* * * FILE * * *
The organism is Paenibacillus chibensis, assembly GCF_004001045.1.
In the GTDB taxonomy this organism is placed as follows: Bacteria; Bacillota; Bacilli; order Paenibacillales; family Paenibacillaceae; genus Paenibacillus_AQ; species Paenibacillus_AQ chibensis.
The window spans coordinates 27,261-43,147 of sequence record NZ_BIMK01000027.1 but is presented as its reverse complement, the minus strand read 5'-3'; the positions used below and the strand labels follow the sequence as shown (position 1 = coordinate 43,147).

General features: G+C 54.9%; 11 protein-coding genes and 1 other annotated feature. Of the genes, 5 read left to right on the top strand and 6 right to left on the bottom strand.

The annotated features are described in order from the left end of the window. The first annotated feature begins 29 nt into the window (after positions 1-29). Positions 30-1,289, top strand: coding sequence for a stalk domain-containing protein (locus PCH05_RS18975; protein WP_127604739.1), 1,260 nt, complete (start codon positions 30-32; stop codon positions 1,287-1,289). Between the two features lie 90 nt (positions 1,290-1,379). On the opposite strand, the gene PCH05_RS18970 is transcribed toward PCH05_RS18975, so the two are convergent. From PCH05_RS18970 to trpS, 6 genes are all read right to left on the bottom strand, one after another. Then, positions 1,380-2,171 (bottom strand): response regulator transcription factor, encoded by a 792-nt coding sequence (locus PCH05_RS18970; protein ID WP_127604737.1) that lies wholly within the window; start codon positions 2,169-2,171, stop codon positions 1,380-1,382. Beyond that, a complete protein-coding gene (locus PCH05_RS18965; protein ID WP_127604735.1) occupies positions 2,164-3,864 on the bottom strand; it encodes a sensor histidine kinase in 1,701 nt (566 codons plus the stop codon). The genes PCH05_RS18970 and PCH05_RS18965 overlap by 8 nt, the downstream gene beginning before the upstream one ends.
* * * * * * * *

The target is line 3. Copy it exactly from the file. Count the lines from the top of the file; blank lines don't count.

The window spans coordinates 27,261-43,147 of sequence record NZ_BIMK01000027.1 but is presented as its reverse complement, the minus strand read 5'-3'; the positions used below and the strand labels follow the sequence as shown (position 1 = coordinate 43,147).